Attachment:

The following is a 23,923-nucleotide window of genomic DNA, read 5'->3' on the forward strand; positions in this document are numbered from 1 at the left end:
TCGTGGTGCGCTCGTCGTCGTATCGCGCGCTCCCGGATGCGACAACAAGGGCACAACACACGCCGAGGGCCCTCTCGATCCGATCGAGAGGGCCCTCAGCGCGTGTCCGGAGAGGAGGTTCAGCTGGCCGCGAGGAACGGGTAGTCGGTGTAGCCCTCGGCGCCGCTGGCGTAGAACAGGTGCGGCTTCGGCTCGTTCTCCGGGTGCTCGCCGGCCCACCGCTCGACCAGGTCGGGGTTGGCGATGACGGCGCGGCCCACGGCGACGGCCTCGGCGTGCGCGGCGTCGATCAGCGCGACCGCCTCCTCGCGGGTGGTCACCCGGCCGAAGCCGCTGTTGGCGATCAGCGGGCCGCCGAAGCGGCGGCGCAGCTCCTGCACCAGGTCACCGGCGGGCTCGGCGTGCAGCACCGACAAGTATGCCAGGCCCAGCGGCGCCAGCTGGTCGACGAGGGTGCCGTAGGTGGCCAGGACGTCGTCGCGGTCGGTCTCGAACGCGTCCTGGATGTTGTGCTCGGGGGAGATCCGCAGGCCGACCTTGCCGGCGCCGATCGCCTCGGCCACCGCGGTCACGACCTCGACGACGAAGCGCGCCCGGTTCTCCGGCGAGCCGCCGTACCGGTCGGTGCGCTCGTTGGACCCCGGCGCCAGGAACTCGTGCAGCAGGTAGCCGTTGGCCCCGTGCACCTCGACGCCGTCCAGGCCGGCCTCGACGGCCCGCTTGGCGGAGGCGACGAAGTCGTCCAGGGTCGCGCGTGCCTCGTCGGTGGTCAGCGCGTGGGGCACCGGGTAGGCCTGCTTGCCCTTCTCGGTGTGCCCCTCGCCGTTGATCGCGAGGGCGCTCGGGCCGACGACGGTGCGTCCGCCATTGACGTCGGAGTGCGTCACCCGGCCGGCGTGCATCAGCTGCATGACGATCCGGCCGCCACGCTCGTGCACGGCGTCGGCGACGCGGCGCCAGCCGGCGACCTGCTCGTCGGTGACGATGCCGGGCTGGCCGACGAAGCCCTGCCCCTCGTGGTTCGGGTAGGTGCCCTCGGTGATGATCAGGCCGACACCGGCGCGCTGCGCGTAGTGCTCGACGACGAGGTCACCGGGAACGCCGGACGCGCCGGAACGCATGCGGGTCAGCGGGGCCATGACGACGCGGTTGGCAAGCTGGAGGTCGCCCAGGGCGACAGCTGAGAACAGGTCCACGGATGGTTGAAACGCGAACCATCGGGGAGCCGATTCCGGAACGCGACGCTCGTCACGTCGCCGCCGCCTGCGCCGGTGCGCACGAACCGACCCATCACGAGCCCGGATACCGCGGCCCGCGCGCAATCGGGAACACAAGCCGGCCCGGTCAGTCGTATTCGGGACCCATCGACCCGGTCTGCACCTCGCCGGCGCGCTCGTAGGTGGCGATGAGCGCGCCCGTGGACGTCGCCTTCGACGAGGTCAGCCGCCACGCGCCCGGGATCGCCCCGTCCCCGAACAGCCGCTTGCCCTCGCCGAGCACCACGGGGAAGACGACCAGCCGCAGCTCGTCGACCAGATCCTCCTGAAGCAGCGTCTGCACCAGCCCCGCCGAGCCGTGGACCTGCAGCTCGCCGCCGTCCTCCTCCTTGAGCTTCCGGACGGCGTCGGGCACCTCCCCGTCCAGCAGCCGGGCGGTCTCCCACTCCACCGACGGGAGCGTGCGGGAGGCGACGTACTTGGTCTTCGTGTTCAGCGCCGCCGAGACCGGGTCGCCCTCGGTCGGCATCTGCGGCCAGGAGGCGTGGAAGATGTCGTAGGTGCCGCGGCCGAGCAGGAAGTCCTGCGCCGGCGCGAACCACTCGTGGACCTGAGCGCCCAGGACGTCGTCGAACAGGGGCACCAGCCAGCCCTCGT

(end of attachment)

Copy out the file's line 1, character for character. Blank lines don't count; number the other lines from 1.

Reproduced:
The following is a 23,923-nucleotide window of genomic DNA, read 5'->3' on the forward strand; positions in this document are numbered from 1 at the left end: